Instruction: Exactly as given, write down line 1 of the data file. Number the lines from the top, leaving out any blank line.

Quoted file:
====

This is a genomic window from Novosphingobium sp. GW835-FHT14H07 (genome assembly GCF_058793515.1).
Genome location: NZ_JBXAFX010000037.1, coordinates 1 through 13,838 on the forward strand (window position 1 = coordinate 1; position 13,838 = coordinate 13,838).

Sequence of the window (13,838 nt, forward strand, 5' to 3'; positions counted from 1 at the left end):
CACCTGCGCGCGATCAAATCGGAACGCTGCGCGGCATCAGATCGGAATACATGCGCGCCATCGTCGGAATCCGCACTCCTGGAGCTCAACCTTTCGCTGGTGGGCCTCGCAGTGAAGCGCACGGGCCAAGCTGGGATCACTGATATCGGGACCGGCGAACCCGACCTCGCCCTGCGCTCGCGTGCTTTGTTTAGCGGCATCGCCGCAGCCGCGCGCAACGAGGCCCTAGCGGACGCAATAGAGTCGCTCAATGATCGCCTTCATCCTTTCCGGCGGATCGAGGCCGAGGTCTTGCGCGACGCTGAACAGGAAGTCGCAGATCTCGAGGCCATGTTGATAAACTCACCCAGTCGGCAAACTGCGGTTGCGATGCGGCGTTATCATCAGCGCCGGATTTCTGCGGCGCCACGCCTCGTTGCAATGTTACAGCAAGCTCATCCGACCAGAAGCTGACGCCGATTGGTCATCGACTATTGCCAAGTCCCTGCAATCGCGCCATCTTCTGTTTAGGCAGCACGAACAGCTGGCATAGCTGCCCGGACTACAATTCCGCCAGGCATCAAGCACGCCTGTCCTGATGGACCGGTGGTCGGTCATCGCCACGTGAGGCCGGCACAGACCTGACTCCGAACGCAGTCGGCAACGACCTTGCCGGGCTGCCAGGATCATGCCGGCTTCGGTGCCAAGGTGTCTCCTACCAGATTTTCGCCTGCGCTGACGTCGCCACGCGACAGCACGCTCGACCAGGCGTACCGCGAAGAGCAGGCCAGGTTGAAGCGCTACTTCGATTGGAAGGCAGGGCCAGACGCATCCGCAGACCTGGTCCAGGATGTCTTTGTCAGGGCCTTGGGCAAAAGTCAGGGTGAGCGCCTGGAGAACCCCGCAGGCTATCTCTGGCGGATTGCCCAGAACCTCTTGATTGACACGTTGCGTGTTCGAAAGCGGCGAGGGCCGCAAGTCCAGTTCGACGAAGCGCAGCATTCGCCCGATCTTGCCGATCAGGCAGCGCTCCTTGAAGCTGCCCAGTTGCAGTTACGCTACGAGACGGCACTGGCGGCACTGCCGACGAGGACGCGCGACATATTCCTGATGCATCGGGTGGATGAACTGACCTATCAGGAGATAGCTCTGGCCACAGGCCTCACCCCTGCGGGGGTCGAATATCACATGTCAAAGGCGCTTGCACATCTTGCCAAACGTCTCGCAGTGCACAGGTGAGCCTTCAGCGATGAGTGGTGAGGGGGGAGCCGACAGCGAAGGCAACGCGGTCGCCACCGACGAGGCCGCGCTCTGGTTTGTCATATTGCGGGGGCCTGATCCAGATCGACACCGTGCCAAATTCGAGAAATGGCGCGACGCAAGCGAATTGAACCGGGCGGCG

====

This is a genomic window from Novosphingobium sp. GW835-FHT14H07 (genome assembly GCF_058793515.1).